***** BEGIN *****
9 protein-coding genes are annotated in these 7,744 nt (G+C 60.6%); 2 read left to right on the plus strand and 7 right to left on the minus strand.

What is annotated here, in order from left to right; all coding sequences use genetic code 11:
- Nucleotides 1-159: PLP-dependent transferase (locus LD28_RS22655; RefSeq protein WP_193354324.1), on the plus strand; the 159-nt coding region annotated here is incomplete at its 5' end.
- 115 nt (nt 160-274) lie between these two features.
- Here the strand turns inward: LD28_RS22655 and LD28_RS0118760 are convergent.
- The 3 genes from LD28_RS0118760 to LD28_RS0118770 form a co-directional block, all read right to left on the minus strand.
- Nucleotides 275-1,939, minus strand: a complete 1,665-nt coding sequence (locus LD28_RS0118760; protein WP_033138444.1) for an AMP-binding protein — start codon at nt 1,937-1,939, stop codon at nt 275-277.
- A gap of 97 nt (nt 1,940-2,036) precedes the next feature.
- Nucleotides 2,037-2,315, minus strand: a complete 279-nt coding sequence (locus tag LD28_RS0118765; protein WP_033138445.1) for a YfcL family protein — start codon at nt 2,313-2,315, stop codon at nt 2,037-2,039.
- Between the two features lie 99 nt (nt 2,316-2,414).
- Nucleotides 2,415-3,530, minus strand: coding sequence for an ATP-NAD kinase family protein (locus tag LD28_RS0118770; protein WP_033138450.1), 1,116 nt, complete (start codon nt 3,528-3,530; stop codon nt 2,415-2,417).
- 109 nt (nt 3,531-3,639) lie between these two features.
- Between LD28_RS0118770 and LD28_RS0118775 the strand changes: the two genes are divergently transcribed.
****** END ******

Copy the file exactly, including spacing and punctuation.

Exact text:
9 protein-coding genes are annotated in these 7,744 nt (G+C 60.6%); 2 read left to right on the plus strand and 7 right to left on the minus strand.

What is annotated here, in order from left to right; all coding sequences use genetic code 11:
- Nucleotides 1-159: PLP-dependent transferase (locus LD28_RS22655; RefSeq protein WP_193354324.1), on the plus strand; the 159-nt coding region annotated here is incomplete at its 5' end.
- 115 nt (nt 160-274) lie between these two features.
- Here the strand turns inward: LD28_RS22655 and LD28_RS0118760 are convergent.
- The 3 genes from LD28_RS0118760 to LD28_RS0118770 form a co-directional block, all read right to left on the minus strand.
- Nucleotides 275-1,939, minus strand: a complete 1,665-nt coding sequence (locus LD28_RS0118760; protein WP_033138444.1) for an AMP-binding protein — start codon at nt 1,937-1,939, stop codon at nt 275-277.
- A gap of 97 nt (nt 1,940-2,036) precedes the next feature.
- Nucleotides 2,037-2,315, minus strand: a complete 279-nt coding sequence (locus tag LD28_RS0118765; protein WP_033138445.1) for a YfcL family protein — start codon at nt 2,313-2,315, stop codon at nt 2,037-2,039.
- Between the two features lie 99 nt (nt 2,316-2,414).
- Nucleotides 2,415-3,530, minus strand: coding sequence for an ATP-NAD kinase family protein (locus tag LD28_RS0118770; protein WP_033138450.1), 1,116 nt, complete (start codon nt 3,528-3,530; stop codon nt 2,415-2,417).
- 109 nt (nt 3,531-3,639) lie between these two features.
- Between LD28_RS0118770 and LD28_RS0118775 the strand changes: the two genes are divergently transcribed.